Assistant Professor
 
Rm 440, 2206 East Mall
phone: 6048275784

 

Dr. Martin Guhn is an Assistant Professor at the Human Early Learning Partnership (HELP), School of Population and Public Health, UBC, and the National Research Lead of the Forum on Early Child Development Monitoring, which is supported by funding from the Lawson Foundation. He is also a member of the Canadian Council on the Social Determinants of Health. Dr. Guhn has a PhD in Human Development (UBC), conducted a Michael Smith Foundation of Health Research postdoctoral fellowship in Population Health at HELP, UBC, and he holds a masters degree in Psychology and a bachelor degree in Music.

Courses
SPPH 200 Understanding the sociocultural determinants of health of populations
SPPH 400 Statistics for health research
SPPH 527DL Social determinants of health
EPSE 501 Seminar in human development, learning and culture

Students
Lisa Ritland – MSc Student, SPPH
Scott Emerson – MSc Student, SPPH
Dorri Mahdaviani – MPH Student, SPPH
Angela Randall – MPH Student, SPPH
Kim Thomson – PhD Student, SPPH

Graduate Student Opportunities
Martin Guhn’s research projects provide opportunities for students to conduct their thesis or dissertation research or work as research assistants in the areas of child development and social determinants of children’s health and wellbeing, using HELP’s unique population-based, longitudinal linked datasets (see http://earlylearning.ubc.ca for details).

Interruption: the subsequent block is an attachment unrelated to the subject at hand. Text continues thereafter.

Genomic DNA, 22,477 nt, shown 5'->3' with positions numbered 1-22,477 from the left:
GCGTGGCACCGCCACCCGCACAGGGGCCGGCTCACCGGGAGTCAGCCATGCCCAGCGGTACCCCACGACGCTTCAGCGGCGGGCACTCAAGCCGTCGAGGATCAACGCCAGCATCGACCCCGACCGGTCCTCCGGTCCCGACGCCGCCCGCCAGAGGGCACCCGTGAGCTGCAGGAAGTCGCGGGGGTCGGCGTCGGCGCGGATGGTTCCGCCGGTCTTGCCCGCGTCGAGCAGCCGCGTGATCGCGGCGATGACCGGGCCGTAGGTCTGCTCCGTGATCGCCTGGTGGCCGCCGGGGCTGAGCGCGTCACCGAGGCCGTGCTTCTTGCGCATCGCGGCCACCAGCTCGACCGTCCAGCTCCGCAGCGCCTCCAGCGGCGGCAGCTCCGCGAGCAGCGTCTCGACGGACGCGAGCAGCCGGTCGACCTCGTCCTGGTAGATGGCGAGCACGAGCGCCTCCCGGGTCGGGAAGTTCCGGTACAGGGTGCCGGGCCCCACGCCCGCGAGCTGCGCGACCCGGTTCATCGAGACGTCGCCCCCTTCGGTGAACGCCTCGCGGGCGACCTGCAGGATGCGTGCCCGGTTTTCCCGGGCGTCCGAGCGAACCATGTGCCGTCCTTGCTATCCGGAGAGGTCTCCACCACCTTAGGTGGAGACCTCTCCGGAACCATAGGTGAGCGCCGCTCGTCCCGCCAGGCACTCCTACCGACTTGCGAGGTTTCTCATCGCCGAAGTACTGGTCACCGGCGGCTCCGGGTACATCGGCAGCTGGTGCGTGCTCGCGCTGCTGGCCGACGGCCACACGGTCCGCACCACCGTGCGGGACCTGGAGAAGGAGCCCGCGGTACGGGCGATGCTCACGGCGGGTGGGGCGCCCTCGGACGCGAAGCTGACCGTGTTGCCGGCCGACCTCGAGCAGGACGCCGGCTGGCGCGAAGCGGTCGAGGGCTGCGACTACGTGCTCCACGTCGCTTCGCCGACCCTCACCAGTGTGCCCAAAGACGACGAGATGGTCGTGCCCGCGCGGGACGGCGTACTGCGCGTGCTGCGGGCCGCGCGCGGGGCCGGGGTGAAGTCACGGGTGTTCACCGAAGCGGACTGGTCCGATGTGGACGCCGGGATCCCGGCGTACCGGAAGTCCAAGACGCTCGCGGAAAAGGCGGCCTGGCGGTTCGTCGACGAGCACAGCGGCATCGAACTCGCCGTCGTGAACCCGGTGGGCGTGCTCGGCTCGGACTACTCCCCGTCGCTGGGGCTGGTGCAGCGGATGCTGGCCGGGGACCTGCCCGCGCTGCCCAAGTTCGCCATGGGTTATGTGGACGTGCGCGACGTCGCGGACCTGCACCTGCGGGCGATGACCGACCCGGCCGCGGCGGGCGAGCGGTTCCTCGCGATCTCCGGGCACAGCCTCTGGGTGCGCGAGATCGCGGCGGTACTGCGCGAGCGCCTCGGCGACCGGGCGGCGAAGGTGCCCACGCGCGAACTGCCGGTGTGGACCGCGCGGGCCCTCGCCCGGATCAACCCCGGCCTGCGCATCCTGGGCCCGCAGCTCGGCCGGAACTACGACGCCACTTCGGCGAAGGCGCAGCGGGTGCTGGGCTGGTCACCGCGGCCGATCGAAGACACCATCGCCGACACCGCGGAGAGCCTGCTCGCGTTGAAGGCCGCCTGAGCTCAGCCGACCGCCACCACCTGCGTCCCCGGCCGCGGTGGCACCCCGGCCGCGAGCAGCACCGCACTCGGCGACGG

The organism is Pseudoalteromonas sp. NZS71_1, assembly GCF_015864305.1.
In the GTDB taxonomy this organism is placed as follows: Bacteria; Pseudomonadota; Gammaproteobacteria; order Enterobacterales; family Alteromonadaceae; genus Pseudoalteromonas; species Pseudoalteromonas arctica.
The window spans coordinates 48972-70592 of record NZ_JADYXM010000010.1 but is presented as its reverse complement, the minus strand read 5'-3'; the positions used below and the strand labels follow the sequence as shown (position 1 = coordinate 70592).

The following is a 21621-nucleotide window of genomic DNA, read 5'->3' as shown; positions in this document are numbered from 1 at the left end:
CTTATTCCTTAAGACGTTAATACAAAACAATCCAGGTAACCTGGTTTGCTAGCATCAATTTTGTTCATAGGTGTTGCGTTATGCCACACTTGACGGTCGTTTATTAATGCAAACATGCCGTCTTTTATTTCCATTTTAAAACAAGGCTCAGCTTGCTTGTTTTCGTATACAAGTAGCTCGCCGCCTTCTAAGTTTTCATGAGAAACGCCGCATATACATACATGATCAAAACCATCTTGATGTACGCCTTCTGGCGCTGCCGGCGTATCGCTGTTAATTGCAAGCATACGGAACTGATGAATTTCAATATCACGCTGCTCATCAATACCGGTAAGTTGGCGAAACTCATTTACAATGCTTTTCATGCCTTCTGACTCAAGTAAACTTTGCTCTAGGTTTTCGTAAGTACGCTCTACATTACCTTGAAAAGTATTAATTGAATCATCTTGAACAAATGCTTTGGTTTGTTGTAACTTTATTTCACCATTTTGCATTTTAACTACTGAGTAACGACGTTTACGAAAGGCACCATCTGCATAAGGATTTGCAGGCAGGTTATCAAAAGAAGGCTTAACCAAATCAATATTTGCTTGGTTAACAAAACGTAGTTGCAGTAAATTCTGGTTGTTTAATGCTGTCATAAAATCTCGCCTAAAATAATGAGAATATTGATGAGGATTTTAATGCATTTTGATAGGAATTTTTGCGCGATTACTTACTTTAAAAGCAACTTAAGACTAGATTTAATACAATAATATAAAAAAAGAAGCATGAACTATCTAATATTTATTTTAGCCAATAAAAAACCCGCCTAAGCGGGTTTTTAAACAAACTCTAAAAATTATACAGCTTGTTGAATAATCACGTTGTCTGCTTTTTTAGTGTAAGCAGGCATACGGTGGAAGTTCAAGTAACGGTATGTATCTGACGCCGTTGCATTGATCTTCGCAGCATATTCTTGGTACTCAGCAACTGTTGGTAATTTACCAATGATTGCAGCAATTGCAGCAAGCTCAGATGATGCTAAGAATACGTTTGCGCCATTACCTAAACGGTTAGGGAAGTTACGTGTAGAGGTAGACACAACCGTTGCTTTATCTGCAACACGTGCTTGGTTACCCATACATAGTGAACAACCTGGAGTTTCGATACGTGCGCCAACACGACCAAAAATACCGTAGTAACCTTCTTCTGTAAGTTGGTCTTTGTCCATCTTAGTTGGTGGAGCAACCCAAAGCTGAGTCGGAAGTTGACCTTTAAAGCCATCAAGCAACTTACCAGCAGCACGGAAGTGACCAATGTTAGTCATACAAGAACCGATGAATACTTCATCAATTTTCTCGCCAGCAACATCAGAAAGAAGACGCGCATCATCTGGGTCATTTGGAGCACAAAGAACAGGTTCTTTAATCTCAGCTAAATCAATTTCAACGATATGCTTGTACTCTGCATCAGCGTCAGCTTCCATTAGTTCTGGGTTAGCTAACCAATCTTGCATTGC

Students interested in population health, human development, or related fields are welcome to contact Martin. Prospective graduate students are encouraged to send inquires with a statement of research interests and a CV.

To see Martin Guhn’s publications, please visit his profile on Google Scholar.

Martin Guhn’s interdisciplinary, applied research focuses on social, cultural, demographic, and socio-economic determinants of children’s and adolescents’ developmental health, wellbeing, and educational trajectories, drawing from HELP’s EDI and MDI research projects and population-based longitudinal data linkages. Further research interests include children’s social and emotional development, bio-ecological theories of human development, validation of population-level assessment, measurement of change over time, educational reform, as well as school and community-based knowledge-to-action research.
Prospective and current graduate students interested in these areas are encouraged to contact Martin to inquire about research and funding opportunities.